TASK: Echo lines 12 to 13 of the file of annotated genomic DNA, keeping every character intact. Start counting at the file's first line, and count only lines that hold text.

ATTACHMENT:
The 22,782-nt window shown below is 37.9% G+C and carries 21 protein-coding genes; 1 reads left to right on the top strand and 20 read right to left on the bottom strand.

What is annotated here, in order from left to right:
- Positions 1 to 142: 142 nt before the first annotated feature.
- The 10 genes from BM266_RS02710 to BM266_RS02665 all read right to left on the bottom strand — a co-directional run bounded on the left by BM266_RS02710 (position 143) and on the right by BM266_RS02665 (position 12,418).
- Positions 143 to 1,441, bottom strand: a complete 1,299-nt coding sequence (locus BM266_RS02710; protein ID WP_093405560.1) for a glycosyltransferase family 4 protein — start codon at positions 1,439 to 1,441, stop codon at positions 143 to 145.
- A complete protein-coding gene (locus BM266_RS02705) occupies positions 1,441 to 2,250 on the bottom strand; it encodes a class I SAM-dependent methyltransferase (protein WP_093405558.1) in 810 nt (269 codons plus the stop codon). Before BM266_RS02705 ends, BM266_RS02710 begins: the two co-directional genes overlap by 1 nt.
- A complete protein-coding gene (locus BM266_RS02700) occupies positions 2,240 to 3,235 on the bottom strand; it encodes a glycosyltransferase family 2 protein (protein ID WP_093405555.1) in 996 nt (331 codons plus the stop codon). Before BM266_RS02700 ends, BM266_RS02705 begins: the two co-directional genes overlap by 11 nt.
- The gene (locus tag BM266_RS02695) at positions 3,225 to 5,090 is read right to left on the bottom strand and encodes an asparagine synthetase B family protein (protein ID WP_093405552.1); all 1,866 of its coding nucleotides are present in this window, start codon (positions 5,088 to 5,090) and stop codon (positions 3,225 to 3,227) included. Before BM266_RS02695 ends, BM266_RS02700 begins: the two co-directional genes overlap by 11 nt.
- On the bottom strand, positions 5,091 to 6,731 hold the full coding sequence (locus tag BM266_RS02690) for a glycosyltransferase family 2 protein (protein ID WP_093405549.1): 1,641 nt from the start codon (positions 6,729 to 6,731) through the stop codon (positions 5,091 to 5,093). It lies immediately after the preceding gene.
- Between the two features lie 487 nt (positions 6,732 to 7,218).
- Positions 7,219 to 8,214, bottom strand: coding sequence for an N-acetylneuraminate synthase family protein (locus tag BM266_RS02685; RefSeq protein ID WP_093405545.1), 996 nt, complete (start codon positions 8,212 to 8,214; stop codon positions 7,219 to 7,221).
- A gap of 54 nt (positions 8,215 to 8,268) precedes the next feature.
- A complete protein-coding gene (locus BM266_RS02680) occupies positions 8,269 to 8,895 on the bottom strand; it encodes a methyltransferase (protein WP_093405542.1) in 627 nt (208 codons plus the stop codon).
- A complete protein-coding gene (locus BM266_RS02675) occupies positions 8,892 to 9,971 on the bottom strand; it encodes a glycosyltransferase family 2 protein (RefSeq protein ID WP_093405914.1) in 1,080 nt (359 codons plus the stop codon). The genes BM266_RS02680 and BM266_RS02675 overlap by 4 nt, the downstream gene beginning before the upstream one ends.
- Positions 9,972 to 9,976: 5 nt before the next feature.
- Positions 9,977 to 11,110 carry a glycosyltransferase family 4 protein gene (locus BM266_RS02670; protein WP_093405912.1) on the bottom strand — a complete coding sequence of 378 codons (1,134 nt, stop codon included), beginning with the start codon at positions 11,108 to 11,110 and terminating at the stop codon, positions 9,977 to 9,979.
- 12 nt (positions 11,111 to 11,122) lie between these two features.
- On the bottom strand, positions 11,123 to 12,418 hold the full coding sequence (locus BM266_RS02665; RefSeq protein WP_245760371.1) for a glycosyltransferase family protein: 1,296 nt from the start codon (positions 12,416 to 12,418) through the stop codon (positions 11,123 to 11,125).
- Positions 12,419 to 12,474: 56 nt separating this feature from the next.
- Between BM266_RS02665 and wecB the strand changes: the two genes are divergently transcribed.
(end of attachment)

- A gap of 54 nt (positions 8,215 to 8,268) precedes the next feature.
- A complete protein-coding gene (locus BM266_RS02680) occupies positions 8,269 to 8,895 on the bottom strand; it encodes a methyltransferase (protein WP_093405542.1) in 627 nt (208 codons plus the stop codon).